I thought this was a great pic from the 70s for today’s TBT. I haven’t discovered any details about this photo so far, but I am now on the lookout. When I locate additional information I’ll post it here.
My summer interlude in Avila Hall is almost over, as we plan to move the archival collections sometime this week. But before the chaos of moving begins, here are some photos of the Archives’ summer digs.
I had fantastic help with moving the Archives to Avila Hall in April. Mark, one of our contract employees and Anthony, one of our senior students who works for campus safety and our facilities office did the heavy lifting. They also disassembled and re-assembled shelving in both locations. Though, in order to use existing library shelving for the temporary location I had to juggle collections so the guys could take apart my shelving units. To do this I moved the St. Paul School of Theology collections (being temporarily housed with us) to a locking study room elsewhere in the library. It was a tight fit, but doable since it was a very temporary fix. The whole move took about two weeks, with the guys occasionally being pulled away to work on other projects across campus.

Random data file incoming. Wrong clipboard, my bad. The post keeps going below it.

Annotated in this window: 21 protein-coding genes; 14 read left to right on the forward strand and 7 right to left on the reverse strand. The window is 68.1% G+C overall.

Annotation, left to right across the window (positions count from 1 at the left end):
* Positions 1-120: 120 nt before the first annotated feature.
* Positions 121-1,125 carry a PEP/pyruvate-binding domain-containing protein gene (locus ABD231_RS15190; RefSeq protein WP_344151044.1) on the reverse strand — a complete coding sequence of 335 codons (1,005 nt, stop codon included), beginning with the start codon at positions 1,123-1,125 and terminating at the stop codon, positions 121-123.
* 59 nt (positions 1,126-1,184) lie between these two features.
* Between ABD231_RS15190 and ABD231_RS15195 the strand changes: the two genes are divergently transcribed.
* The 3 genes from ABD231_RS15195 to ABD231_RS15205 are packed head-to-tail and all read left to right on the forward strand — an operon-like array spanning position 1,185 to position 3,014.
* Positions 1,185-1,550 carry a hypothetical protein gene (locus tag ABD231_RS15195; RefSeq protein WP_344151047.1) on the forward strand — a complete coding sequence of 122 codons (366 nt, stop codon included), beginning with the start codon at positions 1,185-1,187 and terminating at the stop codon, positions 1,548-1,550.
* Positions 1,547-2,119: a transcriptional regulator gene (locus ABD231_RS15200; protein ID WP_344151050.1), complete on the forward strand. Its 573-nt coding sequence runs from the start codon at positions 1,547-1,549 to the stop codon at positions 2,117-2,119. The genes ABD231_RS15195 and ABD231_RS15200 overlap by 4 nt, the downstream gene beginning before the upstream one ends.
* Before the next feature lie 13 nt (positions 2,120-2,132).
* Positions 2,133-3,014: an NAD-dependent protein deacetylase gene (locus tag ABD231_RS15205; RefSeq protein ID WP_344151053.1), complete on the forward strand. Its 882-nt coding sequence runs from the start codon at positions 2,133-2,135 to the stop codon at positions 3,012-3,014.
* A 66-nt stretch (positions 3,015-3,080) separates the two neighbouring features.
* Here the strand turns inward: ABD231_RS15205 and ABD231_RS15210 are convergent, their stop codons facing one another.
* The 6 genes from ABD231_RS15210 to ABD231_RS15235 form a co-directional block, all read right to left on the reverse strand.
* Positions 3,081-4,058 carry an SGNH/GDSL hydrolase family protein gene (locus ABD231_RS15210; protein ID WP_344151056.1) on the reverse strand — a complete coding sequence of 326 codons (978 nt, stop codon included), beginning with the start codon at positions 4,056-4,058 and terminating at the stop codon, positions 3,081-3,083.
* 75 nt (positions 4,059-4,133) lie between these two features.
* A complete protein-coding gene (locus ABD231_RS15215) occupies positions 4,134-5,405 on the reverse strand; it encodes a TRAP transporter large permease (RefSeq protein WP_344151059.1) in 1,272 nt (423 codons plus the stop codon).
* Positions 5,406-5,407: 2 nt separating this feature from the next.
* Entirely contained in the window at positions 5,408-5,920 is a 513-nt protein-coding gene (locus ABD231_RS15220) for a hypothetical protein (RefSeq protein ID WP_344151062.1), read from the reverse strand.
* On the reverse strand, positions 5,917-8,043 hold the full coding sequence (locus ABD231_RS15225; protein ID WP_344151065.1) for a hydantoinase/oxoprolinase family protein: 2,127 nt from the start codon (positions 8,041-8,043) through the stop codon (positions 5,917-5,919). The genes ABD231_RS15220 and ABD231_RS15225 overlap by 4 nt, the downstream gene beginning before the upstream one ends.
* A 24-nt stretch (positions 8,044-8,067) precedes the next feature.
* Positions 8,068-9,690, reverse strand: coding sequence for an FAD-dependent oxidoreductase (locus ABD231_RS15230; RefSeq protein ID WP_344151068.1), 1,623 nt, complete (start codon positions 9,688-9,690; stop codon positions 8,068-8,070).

As you can readily see, I had lots of materials to stabilize and prepare for moving day in April.
These original architectural drawings of Avila’s campus were a part of the legacy materials found in the “Avila Closet” prior to our Library/Learning Commons/Archives renovation. To stabilize and preserve these historical drawings I plan to encapsulate them in Mylar. To begin this process I removed the original plastic sheeting that covered them and then carefully pulled the drawings off the backboard that they had originally been rubber cemented to. Fortunately, the glue was old enough that it came away without much coaxing. Unfortunately, as you can see, it has discolored/stained the thin artist paper that the pastel drawings were drawn on. This is especially noticeable in the upper or sky area of the drawing. Though they are not labeled as such, the first two buildings on campus were the administrative building – Blasco, and the academic building – O’Reilly.